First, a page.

Content is adapted from the Love Your Data website.

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As we reach the last few days of Love Your Data Week, let’s talk about a harder topic – data sharing. Sharing is a great way to give and get credit – it’s also required by some federal funding agencies. Today’s post will introduce you to key components of sharing and provide an activity to help you become comfortable with it. If you have any questions or want to let us know how you shared your data, reach out to us on Twitter!

Respect Your Data – Give & Get Credit

Data are becoming valued scholarly products instead of a byproduct of the research process. Federal funding agencies and publishers are encouraging, and sometimes requiring, researchers to share data that have been created with public funds. The benefit to researchers is that sharing your data can increase the impact of your work, lead to new collaborations or projects, enables verification of your published results, provides credit to you as the creator, and provides great resources for education and training. Data sharing also benefits the greater scientific community, funders, the public by encouraging scientific inquiry and debate, increases transparency, reduces the cost of duplicating data, and enables informed public policy.

There are many ways to comply with these requirements – talk to your local librarian to figure out how, where, and when to share your data.

Good Practice

  • Share your data upon publication.
  • Share your data in an open, accessible, and machine readable format (e.g., csv vs. xlsx, odf vs. docx, etc.)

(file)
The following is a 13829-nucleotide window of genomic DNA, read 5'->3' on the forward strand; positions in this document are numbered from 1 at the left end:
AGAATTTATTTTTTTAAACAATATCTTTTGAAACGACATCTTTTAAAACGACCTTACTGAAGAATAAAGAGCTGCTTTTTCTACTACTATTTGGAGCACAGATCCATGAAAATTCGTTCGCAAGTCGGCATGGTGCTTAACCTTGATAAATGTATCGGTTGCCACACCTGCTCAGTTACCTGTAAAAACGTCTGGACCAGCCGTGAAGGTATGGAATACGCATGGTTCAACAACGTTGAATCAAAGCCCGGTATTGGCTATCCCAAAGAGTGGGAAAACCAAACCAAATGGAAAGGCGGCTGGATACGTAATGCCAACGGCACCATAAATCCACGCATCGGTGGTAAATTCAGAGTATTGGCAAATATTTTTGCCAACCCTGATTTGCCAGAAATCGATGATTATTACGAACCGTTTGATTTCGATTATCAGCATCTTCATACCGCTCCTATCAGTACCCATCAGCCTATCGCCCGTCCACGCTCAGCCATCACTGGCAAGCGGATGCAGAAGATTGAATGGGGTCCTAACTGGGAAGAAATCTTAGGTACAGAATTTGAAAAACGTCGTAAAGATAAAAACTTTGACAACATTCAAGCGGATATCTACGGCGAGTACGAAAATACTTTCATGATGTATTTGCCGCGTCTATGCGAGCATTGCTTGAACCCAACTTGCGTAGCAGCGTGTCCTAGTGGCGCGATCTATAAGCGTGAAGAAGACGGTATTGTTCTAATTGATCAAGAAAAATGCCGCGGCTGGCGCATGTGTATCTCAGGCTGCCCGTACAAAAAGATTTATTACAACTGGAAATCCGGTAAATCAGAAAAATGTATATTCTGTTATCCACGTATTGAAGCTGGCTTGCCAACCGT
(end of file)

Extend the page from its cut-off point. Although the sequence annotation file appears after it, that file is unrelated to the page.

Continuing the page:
• Deposit your data in a subject or institutional repository so your colleagues can find and use it.
  • Deposit your data in your institution’s repository to enable long term preservation.
  • License your data so people know what they can do with it.
  • Tell people how to cite your data.
  • When choosing a repository, ask about the support for tracking its use. Do they provide a handle or DOI? Can you see how many views and downloads? Is it indexed by Google, Google Scholar, the Data Citation Index?

Things to Avoid

  • “Data available upon request” is NOT sharing the data.
  • Sharing data in PDF files.
  • Sharing raw data if the publication doesn’t provide sufficient detail to replicate your results.

Today’s Activity

Take the plunge and share some of your data today! Check out the list of resources below, or contact your local librarians to get started.

If your data are not quite ready to go public, go check out 1-2 of the repositories below and see what kinds of data are already being shared.

If you have used someone else’s data, make sure you are giving them credit. Take a minute to learn how to cite data: